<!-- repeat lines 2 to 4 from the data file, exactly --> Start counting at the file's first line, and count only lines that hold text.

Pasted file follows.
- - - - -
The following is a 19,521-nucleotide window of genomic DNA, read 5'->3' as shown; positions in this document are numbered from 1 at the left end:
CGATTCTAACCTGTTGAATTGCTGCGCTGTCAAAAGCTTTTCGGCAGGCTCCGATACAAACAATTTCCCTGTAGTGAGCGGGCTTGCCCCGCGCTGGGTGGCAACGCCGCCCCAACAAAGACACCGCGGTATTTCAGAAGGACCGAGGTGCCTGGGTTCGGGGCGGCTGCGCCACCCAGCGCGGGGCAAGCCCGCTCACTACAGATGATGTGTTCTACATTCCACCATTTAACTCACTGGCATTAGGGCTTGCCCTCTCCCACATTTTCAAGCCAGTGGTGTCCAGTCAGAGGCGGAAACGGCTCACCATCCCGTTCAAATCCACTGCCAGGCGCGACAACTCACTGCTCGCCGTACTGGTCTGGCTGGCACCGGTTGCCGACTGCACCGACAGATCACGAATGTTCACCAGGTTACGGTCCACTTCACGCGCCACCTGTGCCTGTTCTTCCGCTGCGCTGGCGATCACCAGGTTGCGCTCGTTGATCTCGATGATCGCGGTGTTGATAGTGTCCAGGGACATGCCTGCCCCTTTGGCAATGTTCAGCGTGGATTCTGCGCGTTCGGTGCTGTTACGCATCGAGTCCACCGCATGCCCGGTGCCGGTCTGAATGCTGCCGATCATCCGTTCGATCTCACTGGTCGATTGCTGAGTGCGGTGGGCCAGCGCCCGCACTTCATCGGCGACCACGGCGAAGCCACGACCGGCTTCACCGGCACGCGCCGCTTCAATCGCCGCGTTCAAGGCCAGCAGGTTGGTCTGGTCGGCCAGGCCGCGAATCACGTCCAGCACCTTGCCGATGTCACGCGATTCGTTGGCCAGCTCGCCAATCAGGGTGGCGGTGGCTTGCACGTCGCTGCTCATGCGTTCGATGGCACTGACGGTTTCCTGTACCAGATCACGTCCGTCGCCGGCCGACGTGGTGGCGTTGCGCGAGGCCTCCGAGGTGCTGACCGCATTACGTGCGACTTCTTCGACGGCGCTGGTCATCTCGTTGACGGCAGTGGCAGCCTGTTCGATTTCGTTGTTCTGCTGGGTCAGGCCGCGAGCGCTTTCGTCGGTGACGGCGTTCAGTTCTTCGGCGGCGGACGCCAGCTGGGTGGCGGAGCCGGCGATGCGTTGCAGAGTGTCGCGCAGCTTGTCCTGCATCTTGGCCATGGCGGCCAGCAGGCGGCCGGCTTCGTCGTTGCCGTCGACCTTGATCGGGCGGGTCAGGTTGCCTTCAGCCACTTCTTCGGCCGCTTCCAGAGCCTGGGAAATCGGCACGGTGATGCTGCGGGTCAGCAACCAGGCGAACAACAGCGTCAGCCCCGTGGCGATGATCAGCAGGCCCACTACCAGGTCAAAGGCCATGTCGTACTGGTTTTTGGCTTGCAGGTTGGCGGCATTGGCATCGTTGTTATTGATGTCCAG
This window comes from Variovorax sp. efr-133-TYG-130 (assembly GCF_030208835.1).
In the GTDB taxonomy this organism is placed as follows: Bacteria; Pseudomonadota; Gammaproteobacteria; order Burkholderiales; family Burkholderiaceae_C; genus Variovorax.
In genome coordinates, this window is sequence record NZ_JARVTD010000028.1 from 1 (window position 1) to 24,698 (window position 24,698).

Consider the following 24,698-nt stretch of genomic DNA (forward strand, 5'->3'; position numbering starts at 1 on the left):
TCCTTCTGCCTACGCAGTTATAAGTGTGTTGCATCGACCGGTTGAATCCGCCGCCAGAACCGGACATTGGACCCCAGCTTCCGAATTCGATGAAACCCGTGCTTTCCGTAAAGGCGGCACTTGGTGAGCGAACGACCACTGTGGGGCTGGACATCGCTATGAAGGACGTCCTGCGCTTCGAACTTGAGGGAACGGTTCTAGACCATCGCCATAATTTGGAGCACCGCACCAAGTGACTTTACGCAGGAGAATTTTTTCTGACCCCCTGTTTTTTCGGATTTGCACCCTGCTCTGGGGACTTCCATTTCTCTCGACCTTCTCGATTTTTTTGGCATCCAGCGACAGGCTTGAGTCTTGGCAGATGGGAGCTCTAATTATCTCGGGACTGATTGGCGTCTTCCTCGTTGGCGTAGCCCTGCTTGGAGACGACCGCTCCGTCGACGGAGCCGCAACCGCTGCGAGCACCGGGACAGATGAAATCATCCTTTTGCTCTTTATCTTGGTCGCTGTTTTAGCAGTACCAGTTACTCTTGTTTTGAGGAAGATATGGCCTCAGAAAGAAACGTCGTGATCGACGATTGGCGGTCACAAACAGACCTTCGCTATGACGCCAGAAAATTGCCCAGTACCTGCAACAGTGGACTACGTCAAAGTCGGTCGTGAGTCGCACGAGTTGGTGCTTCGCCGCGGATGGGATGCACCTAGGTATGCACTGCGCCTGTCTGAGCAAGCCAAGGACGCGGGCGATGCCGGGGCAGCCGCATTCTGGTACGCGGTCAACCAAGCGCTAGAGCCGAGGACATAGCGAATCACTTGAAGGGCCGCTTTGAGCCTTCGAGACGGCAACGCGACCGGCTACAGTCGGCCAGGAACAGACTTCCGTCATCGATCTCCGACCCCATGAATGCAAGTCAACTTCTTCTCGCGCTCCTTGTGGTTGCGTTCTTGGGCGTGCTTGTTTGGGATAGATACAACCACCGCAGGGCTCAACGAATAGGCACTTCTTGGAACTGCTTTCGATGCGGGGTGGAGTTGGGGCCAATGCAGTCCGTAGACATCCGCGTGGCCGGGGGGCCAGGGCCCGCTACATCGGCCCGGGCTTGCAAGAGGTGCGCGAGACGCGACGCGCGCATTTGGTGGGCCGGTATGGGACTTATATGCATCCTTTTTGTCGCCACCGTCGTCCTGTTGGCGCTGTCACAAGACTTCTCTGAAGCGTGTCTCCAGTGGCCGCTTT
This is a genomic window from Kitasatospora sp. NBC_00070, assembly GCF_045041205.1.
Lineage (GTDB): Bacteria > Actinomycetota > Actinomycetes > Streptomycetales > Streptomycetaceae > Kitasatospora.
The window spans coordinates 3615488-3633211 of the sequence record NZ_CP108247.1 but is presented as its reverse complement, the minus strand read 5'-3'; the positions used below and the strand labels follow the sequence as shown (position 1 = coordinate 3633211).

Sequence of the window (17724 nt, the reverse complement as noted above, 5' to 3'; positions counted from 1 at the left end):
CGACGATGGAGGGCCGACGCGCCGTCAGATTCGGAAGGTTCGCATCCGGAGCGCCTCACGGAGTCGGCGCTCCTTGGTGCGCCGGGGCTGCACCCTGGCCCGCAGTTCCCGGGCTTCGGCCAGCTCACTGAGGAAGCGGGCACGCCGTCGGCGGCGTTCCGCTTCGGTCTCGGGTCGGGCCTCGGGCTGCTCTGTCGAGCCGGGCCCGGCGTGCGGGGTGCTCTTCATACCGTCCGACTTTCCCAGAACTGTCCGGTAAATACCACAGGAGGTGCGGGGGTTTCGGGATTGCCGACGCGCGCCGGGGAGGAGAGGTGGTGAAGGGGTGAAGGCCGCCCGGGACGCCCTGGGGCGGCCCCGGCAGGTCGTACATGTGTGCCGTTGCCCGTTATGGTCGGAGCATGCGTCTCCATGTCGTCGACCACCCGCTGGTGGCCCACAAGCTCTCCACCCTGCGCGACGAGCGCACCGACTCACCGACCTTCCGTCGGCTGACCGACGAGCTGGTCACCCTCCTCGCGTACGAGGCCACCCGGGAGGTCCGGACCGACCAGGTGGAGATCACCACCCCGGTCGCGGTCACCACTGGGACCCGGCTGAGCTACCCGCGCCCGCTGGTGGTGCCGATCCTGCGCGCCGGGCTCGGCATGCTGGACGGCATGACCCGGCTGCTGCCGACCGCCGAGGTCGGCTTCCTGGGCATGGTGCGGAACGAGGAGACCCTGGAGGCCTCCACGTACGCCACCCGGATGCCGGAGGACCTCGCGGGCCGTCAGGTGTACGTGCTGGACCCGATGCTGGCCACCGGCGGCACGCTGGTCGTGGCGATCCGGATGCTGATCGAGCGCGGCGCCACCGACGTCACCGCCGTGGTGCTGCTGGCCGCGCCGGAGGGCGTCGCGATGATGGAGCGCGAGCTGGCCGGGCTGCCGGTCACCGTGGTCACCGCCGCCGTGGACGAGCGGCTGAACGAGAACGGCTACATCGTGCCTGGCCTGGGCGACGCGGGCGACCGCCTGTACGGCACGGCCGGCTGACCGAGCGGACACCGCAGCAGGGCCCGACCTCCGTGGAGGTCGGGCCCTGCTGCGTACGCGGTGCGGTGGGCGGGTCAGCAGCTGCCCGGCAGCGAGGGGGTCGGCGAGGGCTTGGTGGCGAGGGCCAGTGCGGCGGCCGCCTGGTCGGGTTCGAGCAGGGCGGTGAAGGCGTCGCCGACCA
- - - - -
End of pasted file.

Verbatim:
CGATTCTAACCTGTTGAATTGCTGCGCTGTCAAAAGCTTTTCGGCAGGCTCCGATACAAACAATTTCCCTGTAGTGAGCGGGCTTGCCCCGCGCTGGGTGGCAACGCCGCCCCAACAAAGACACCGCGGTATTTCAGAAGGACCGAGGTGCCTGGGTTCGGGGCGGCTGCGCCACCCAGCGCGGGGCAAGCCCGCTCACTACAGATGATGTGTTCTACATTCCACCATTTAACTCACTGGCATTAGGGCTTGCCCTCTCCCACATTTTCAAGCCAGTGGTGTCCAGTCAGAGGCGGAAACGGCTCACCATCCCGTTCAAATCCACTGCCAGGCGCGACAACTCACTGCTCGCCGTACTGGTCTGGCTGGCACCGGTTGCCGACTGCACCGACAGATCACGAATGTTCACCAGGTTACGGTCCACTTCACGCGCCACCTGTGCCTGTTCTTCCGCTGCGCTGGCGATCACCAGGTTGCGCTCGTTGATCTCGATGATCGCGGTGTTGATAGTGTCCAGGGACATGCCTGCCCCTTTGGCAATGTTCAGCGTGGATTCTGCGCGTTCGGTGCTGTTACGCATCGAGTCCACCGCATGCCCGGTGCCGGTCTGAATGCTGCCGATCATCCGTTCGATCTCACTGGTCGATTGCTGAGTGCGGTGGGCCAGCGCCCGCACTTCATCGGCGACCACGGCGAAGCCACGACCGGCTTCACCGGCACGCGCCGCTTCAATCGCCGCGTTCAAGGCCAGCAGGTTGGTCTGGTCGGCCAGGCCGCGAATCACGTCCAGCACCTTGCCGATGTCACGCGATTCGTTGGCCAGCTCGCCAATCAGGGTGGCGGTGGCTTGCACGTCGCTGCTCATGCGTTCGATGGCACTGACGGTTTCCTGTACCAGATCACGTCCGTCGCCGGCCGACGTGGTGGCGTTGCGCGAGGCCTCCGAGGTGCTGACCGCATTACGTGCGACTTCTTCGACGGCGCTGGTCATCTCGTTGACGGCAGTGGCAGCCTGTTCGATTTCGTTGTTCTGCTGGGTCAGGCCGCGAGCGCTTTCGTCGGTGACGGCGTTCAGTTCTTCGGCGGCGGACGCCAGCTGGGTGGCGGAGCCGGCGATGCGTTGCAGAGTGTCGCGCAGCTTGTCCTGCATCTTGGCCATGGCGGCCAGCAGGCGGCCGGCTTCGTCGTTGCCGTCGACCTTGATCGGGCGGGTCAGGTTGCCTTCAGCCACTTCTTCGGCCGCTTCCAGAGCCTGGGAAATCGGCACGGTGATGCTGCGGGTCAGCAACCAGGCGAACAACAGCGTCAGCCCCGTGGCGATGATCAGCAGGCCCACTACCAGGTCAAAGGCCATGTCGTACTGGTTTTTGGCTTGCAGGTTGGCGGCATTGGCATCGTTGTTATTGATGTCCAG
This window comes from Variovorax sp. efr-133-TYG-130 (assembly GCF_030208835.1).
In the GTDB taxonomy this organism is placed as follows: Bacteria; Pseudomonadota; Gammaproteobacteria; order Burkholderiales; family Burkholderiaceae_C; genus Variovorax.